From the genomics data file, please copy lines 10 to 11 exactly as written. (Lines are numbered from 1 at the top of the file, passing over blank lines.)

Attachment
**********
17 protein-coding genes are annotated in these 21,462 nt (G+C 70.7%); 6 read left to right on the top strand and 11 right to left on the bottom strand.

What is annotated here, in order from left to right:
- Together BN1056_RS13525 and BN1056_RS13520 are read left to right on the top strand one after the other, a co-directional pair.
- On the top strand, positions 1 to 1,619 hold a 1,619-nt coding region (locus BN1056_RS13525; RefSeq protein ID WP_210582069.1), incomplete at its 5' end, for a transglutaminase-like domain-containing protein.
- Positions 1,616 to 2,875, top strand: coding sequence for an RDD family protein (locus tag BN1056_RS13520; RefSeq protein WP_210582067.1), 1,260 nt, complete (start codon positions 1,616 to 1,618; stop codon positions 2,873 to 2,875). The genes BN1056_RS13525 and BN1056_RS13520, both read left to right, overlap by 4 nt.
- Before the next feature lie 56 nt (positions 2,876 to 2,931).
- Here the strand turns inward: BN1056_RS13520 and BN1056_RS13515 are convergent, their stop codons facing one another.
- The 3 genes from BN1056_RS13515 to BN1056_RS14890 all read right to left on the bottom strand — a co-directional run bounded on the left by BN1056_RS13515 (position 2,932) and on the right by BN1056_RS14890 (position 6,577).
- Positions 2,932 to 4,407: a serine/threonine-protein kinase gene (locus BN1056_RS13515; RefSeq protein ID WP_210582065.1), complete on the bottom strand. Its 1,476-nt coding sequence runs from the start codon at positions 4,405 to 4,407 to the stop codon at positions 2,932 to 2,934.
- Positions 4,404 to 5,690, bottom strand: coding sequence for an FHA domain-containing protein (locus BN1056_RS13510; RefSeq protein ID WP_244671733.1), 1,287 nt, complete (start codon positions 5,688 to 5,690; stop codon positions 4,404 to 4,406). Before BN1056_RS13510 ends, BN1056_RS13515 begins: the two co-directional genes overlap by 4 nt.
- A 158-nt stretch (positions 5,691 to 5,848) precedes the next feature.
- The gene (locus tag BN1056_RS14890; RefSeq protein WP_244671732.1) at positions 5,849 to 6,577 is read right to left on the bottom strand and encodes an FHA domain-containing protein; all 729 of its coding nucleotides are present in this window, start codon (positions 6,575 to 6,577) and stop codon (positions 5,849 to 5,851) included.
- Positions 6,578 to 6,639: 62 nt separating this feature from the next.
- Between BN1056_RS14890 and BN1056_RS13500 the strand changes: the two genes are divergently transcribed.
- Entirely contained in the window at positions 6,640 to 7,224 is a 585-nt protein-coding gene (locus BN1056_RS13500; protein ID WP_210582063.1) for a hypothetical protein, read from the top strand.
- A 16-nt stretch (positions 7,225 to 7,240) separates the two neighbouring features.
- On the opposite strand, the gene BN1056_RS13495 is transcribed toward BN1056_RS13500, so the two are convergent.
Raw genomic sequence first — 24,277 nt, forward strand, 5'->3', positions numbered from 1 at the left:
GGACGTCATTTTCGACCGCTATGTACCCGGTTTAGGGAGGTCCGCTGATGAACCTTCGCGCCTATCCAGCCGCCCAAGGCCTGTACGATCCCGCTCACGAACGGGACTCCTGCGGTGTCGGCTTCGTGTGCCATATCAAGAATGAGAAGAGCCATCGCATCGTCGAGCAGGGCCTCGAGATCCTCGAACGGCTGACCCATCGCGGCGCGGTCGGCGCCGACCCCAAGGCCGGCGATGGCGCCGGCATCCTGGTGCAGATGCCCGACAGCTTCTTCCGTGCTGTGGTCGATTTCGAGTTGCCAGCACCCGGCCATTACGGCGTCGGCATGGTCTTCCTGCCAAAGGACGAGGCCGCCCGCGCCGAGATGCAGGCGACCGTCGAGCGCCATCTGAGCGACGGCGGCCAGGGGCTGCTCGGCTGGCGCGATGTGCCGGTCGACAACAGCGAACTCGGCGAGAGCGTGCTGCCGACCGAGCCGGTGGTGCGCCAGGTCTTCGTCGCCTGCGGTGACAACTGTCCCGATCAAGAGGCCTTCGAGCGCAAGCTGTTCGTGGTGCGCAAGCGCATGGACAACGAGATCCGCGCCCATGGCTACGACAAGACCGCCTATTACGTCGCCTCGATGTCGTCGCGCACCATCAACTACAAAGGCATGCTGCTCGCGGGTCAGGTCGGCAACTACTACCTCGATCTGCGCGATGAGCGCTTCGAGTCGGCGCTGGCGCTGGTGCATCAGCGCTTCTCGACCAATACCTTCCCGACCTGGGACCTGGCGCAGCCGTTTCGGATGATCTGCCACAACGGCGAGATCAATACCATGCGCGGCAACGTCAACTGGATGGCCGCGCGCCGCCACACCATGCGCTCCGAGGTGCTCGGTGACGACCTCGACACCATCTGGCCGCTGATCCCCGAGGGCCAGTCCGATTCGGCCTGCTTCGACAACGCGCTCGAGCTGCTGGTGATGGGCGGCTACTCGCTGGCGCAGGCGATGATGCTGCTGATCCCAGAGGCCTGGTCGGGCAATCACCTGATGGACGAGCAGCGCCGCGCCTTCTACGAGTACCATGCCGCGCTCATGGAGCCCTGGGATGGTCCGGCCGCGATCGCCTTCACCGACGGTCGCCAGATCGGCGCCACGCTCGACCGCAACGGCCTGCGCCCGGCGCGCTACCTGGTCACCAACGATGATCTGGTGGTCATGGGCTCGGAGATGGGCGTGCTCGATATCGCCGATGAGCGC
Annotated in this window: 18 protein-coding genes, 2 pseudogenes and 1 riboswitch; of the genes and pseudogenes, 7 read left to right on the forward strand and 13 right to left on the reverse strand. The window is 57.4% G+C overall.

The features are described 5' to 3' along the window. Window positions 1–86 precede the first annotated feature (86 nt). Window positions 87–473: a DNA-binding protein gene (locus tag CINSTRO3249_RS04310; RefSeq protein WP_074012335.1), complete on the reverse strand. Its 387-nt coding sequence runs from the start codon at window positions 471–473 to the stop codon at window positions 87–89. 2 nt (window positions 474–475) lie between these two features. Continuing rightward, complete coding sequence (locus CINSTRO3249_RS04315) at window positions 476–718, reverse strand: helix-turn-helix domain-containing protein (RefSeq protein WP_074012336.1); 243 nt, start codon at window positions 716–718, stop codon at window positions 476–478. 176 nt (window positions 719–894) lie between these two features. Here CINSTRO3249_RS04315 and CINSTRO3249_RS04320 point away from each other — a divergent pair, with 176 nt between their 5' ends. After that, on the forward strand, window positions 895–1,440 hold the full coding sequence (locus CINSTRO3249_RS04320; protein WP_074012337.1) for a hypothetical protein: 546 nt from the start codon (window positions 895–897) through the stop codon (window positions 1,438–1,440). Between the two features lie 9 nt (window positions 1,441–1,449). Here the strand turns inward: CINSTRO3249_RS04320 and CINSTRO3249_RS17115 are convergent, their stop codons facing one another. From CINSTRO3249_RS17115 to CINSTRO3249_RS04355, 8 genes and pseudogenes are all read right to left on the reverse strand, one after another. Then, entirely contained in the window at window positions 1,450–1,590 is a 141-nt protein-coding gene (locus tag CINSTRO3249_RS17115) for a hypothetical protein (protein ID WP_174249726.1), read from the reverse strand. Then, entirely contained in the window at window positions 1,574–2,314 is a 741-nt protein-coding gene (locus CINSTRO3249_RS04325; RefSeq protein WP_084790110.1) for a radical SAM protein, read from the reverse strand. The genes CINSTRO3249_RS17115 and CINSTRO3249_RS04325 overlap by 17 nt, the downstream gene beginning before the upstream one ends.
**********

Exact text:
- Positions 4,404 to 5,690, bottom strand: coding sequence for an FHA domain-containing protein (locus BN1056_RS13510; RefSeq protein ID WP_244671733.1), 1,287 nt, complete (start codon positions 5,688 to 5,690; stop codon positions 4,404 to 4,406). Before BN1056_RS13510 ends, BN1056_RS13515 begins: the two co-directional genes overlap by 4 nt.
- A 158-nt stretch (positions 5,691 to 5,848) precedes the next feature.